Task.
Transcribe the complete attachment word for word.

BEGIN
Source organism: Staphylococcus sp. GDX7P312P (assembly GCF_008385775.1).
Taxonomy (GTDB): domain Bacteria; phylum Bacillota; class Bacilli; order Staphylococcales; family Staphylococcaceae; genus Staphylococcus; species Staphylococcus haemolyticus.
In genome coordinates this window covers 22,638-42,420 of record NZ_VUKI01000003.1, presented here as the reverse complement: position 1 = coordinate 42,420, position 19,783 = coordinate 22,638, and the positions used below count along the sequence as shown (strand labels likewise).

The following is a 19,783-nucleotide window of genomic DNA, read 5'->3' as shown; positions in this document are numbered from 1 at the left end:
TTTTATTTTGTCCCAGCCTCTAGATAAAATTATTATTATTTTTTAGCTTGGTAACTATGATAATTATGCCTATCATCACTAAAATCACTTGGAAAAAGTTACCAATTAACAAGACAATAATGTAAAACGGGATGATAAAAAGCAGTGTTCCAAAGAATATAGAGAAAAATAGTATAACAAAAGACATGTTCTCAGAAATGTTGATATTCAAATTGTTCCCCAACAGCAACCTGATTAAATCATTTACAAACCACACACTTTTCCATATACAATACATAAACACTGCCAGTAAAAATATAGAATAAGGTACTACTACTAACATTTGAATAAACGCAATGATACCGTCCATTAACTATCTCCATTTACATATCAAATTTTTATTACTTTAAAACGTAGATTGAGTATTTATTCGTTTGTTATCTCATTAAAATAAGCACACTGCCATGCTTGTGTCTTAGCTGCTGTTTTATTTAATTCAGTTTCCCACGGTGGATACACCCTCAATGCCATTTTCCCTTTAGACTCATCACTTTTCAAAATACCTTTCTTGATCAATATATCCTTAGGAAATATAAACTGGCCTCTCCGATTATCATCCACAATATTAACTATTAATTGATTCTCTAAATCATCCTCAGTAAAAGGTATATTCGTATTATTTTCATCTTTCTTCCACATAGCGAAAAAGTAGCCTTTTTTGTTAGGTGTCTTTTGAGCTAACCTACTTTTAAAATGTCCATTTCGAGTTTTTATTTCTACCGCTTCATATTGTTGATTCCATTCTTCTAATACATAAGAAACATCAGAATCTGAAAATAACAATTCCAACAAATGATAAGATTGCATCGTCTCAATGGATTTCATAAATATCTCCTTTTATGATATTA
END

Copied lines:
Source organism: Staphylococcus sp. GDX7P312P (assembly GCF_008385775.1).
Taxonomy (GTDB): domain Bacteria; phylum Bacillota; class Bacilli; order Staphylococcales; family Staphylococcaceae; genus Staphylococcus; species Staphylococcus haemolyticus.
In genome coordinates this window covers 22,638-42,420 of record NZ_VUKI01000003.1, presented here as the reverse complement: position 1 = coordinate 42,420, position 19,783 = coordinate 22,638, and the positions used below count along the sequence as shown (strand labels likewise).

The following is a 19,783-nucleotide window of genomic DNA, read 5'->3' as shown; positions in this document are numbered from 1 at the left end:
TTTTATTTTGTCCCAGCCTCTAGATAAAATTATTATTATTTTTTAGCTTGGTAACTATGATAATTATGCCTATCATCACTAAAATCACTTGGAAAAAGTTACCAATTAACAAGACAATAATGTAAAACGGGATGATAAAAAGCAGTGTTCCAAAGAATATAGAGAAAAATAGTATAACAAAAGACATGTTCTCAGAAATGTTGATATTCAAATTGTTCCCCAACAGCAACCTGATTAAATCATTTACAAACCACACACTTTTCCATATACAATACATAAACACTGCCAGTAAAAATATAGAATAAGGTACTACTACTAACATTTGAATAAACGCAATGATACCGTCCATTAACTATCTCCATTTACATATCAAATTTTTATTACTTTAAAACGTAGATTGAGTATTTATTCGTTTGTTATCTCATTAAAATAAGCACACTGCCATGCTTGTGTCTTAGCTGCTGTTTTATTTAATTCAGTTTCCCACGGTGGATACACCCTCAATGCCATTTTCCCTTTAGACTCATCACTTTTCAAAATACCTTTCTTGATCAATATATCCTTAGGAAATATAAACTGGCCTCTCCGATTATCATCCACAATATTAACTATTAATTGATTCTCTAAATCATCCTCAGTAAAAGGTATATTCGTATTATTTTCATCTTTCTTCCACATAGCGAAAAAGTAGCCTTTTTTGTTAGGTGTCTTTTGAGCTAACCTACTTTTAAAATGTCCATTTCGAGTTTTTATTTCTACCGCTTCATATTGTTGATTCCATTCTTCTAATACATAAGAAACATCAGAATCTGAAAATAACAATTCCAACAAATGATAAGATTGCATCGTCTCAATGGATTTCATAAATATCTCCTTTTATGATATTA